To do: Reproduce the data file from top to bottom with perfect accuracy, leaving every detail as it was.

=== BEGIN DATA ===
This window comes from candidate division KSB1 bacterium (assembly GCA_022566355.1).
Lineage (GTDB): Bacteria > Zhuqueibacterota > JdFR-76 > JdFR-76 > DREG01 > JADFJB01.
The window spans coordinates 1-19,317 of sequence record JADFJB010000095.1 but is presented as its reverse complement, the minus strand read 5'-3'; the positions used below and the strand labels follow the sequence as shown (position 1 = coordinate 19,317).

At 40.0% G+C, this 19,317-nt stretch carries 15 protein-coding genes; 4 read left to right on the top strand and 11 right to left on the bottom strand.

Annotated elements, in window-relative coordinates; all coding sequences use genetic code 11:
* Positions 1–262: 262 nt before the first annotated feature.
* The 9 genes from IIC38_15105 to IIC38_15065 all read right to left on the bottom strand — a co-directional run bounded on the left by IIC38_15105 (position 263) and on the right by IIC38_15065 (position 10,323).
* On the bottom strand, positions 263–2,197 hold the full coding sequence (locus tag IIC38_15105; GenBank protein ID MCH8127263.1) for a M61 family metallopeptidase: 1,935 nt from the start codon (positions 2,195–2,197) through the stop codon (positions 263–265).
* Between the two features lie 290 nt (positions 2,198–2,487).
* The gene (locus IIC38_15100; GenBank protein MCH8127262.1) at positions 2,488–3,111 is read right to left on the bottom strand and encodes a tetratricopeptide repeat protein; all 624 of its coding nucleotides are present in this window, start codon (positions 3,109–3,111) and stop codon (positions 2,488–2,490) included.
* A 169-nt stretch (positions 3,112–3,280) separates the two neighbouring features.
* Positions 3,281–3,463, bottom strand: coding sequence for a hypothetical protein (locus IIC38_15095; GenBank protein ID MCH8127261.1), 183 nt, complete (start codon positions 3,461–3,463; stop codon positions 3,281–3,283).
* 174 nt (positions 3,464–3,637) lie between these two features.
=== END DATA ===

This window comes from candidate division KSB1 bacterium (assembly GCA_022566355.1).
Lineage (GTDB): Bacteria > Zhuqueibacterota > JdFR-76 > JdFR-76 > DREG01 > JADFJB01.
The window spans coordinates 1-19,317 of sequence record JADFJB010000095.1 but is presented as its reverse complement, the minus strand read 5'-3'; the positions used below and the strand labels follow the sequence as shown (position 1 = coordinate 19,317).

At 40.0% G+C, this 19,317-nt stretch carries 15 protein-coding genes; 4 read left to right on the top strand and 11 right to left on the bottom strand.

Annotated elements, in window-relative coordinates; all coding sequences use genetic code 11:
* Positions 1–262: 262 nt before the first annotated feature.
* The 9 genes from IIC38_15105 to IIC38_15065 all read right to left on the bottom strand — a co-directional run bounded on the left by IIC38_15105 (position 263) and on the right by IIC38_15065 (position 10,323).
* On the bottom strand, positions 263–2,197 hold the full coding sequence (locus tag IIC38_15105; GenBank protein ID MCH8127263.1) for a M61 family metallopeptidase: 1,935 nt from the start codon (positions 2,195–2,197) through the stop codon (positions 263–265).
* Between the two features lie 290 nt (positions 2,198–2,487).
* The gene (locus IIC38_15100; GenBank protein MCH8127262.1) at positions 2,488–3,111 is read right to left on the bottom strand and encodes a tetratricopeptide repeat protein; all 624 of its coding nucleotides are present in this window, start codon (positions 3,109–3,111) and stop codon (positions 2,488–2,490) included.
* A 169-nt stretch (positions 3,112–3,280) separates the two neighbouring features.
* Positions 3,281–3,463, bottom strand: coding sequence for a hypothetical protein (locus IIC38_15095; GenBank protein ID MCH8127261.1), 183 nt, complete (start codon positions 3,461–3,463; stop codon positions 3,281–3,283).
* 174 nt (positions 3,464–3,637) lie between these two features.